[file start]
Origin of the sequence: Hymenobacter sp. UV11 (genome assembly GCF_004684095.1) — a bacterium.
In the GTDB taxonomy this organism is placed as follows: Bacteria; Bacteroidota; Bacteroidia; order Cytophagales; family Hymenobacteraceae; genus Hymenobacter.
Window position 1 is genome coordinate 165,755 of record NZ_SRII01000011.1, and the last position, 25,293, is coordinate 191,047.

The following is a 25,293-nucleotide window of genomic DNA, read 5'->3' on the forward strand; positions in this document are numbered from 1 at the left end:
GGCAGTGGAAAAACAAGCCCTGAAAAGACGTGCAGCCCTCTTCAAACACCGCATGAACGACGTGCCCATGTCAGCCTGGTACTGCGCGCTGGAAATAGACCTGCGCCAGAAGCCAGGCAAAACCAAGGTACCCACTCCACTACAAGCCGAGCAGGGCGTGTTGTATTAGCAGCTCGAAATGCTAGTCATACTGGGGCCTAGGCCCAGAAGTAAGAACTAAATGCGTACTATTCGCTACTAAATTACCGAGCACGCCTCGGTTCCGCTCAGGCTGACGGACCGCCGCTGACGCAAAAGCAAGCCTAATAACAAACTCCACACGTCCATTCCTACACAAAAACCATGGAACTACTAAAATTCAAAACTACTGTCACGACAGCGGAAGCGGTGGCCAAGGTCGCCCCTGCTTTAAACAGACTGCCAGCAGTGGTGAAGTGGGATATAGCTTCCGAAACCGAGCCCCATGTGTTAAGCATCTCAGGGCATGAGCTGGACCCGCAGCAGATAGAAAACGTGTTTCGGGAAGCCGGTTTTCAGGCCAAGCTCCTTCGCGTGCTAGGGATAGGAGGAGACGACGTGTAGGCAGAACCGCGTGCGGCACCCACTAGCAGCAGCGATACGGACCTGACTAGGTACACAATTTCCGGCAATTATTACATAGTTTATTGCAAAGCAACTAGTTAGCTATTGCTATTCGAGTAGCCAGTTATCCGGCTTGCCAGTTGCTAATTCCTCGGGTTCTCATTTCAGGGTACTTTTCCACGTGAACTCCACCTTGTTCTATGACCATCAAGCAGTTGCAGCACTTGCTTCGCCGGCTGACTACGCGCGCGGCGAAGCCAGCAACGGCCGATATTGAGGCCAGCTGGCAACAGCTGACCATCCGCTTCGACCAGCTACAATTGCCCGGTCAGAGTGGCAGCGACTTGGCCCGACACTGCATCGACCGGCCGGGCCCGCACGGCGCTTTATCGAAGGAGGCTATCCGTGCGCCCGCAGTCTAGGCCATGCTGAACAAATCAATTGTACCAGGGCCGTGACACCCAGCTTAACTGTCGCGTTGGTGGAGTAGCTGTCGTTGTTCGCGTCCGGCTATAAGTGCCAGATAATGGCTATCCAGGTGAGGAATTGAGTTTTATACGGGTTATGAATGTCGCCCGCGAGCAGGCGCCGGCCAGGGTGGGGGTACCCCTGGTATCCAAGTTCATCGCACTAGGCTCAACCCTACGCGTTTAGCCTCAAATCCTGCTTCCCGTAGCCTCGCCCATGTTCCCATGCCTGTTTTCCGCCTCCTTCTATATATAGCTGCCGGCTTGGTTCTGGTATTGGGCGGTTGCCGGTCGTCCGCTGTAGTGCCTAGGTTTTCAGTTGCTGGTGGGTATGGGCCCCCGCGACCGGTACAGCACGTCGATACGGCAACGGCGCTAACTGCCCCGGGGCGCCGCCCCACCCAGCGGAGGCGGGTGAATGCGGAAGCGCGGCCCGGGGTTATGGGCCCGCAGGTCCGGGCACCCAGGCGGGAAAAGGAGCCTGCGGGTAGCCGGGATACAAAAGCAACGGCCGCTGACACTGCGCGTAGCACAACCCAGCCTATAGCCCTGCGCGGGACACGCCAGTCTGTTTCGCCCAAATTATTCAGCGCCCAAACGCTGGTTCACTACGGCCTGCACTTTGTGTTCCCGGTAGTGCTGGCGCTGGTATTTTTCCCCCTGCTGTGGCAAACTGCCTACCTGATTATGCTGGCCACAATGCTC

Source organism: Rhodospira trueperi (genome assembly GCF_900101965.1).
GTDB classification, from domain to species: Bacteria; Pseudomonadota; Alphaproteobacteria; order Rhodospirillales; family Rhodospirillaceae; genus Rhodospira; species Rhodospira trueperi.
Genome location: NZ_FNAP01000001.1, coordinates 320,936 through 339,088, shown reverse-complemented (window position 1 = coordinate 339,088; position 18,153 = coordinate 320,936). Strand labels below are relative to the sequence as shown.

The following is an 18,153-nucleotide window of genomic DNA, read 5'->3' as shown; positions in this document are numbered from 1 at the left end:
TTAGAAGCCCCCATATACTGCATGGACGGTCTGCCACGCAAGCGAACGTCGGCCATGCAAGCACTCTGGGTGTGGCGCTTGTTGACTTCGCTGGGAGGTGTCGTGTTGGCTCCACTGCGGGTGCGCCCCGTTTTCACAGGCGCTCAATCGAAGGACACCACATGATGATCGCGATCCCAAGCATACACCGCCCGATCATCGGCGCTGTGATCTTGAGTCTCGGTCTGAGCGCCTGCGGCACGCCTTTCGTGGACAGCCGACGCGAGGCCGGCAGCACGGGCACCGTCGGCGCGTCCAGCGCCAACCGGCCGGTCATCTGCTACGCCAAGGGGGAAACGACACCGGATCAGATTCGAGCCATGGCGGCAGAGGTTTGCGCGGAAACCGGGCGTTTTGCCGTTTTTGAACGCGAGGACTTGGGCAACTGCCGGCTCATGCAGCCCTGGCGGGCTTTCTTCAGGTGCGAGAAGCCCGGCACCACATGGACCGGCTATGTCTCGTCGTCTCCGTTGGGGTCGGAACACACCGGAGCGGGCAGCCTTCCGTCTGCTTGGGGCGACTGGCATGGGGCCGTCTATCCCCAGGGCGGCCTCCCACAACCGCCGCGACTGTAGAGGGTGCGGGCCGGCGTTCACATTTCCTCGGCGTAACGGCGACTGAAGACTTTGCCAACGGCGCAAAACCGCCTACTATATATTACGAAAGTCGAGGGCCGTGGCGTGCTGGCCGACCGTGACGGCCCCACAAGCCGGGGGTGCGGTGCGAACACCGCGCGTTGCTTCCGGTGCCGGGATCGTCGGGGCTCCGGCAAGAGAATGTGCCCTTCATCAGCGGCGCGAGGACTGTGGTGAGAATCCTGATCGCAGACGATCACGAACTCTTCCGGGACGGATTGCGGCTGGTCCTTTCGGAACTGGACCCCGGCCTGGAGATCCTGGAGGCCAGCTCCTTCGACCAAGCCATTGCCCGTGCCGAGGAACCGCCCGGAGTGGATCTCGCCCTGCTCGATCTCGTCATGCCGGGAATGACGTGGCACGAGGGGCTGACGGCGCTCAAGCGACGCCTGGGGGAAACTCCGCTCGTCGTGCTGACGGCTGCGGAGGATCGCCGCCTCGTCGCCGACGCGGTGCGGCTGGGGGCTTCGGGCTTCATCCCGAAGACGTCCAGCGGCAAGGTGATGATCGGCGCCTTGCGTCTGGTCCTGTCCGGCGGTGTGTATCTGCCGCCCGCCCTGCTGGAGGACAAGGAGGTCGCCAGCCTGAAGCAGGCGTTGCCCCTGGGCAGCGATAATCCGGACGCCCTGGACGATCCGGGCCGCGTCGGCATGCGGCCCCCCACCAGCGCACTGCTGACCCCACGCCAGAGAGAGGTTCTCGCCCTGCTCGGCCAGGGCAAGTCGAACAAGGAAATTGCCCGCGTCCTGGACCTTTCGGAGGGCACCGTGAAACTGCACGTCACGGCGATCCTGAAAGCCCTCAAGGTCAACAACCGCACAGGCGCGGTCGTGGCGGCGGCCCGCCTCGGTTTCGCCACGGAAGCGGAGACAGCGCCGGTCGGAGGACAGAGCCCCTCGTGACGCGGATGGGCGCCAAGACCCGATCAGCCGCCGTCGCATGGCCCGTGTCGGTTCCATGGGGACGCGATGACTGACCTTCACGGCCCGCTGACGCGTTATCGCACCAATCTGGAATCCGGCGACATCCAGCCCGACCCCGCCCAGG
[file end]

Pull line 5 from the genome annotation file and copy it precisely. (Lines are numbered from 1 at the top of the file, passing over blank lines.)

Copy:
GGCAGTGGAAAAACAAGCCCTGAAAAGACGTGCAGCCCTCTTCAAACACCGCATGAACGACGTGCCCATGTCAGCCTGGTACTGCGCGCTGGAAATAGACCTGCGCCAGAAGCCAGGCAAAACCAAGGTACCCACTCCACTACAAGCCGAGCAGGGCGTGTTGTATTAGCAGCTCGAAATGCTAGTCATACTGGGGCCTAGGCCCAGAAGTAAGAACTAAATGCGTACTATTCGCTACTAAATTACCGAGCACGCCTCGGTTCCGCTCAGGCTGACGGACCGCCGCTGACGCAAAAGCAAGCCTAATAACAAACTCCACACGTCCATTCCTACACAAAAACCATGGAACTACTAAAATTCAAAACTACTGTCACGACAGCGGAAGCGGTGGCCAAGGTCGCCCCTGCTTTAAACAGACTGCCAGCAGTGGTGAAGTGGGATATAGCTTCCGAAACCGAGCCCCATGTGTTAAGCATCTCAGGGCATGAGCTGGACCCGCAGCAGATAGAAAACGTGTTTCGGGAAGCCGGTTTTCAGGCCAAGCTCCTTCGCGTGCTAGGGATAGGAGGAGACGACGTGTAGGCAGAACCGCGTGCGGCACCCACTAGCAGCAGCGATACGGACCTGACTAGGTACACAATTTCCGGCAATTATTACATAGTTTATTGCAAAGCAACTAGTTAGCTATTGCTATTCGAGTAGCCAGTTATCCGGCTTGCCAGTTGCTAATTCCTCGGGTTCTCATTTCAGGGTACTTTTCCACGTGAACTCCACCTTGTTCTATGACCATCAAGCAGTTGCAGCACTTGCTTCGCCGGCTGACTACGCGCGCGGCGAAGCCAGCAACGGCCGATATTGAGGCCAGCTGGCAACAGCTGACCATCCGCTTCGACCAGCTACAATTGCCCGGTCAGAGTGGCAGCGACTTGGCCCGACACTGCATCGACCGGCCGGGCCCGCACGGCGCTTTATCGAAGGAGGCTATCCGTGCGCCCGCAGTCTAGGCCATGCTGAACAAATCAATTGTACCAGGGCCGTGACACCCAGCTTAACTGTCGCGTTGGTGGAGTAGCTGTCGTTGTTCGCGTCCGGCTATAAGTGCCAGATAATGGCTATCCAGGTGAGGAATTGAGTTTTATACGGGTTATGAATGTCGCCCGCGAGCAGGCGCCGGCCAGGGTGGGGGTACCCCTGGTATCCAAGTTCATCGCACTAGGCTCAACCCTACGCGTTTAGCCTCAAATCCTGCTTCCCGTAGCCTCGCCCATGTTCCCATGCCTGTTTTCCGCCTCCTTCTATATATAGCTGCCGGCTTGGTTCTGGTATTGGGCGGTTGCCGGTCGTCCGCTGTAGTGCCTAGGTTTTCAGTTGCTGGTGGGTATGGGCCCCCGCGACCGGTACAGCACGTCGATACGGCAACGGCGCTAACTGCCCCGGGGCGCCGCCCCACCCAGCGGAGGCGGGTGAATGCGGAAGCGCGGCCCGGGGTTATGGGCCCGCAGGTCCGGGCACCCAGGCGGGAAAAGGAGCCTGCGGGTAGCCGGGATACAAAAGCAACGGCCGCTGACACTGCGCGTAGCACAACCCAGCCTATAGCCCTGCGCGGGACACGCCAGTCTGTTTCGCCCAAATTATTCAGCGCCCAAACGCTGGTTCACTACGGCCTGCACTTTGTGTTCCCGGTAGTGCTGGCGCTGGTATTTTTCCCCCTGCTGTGGCAAACTGCCTACCTGATTATGCTGGCCACAATGCTC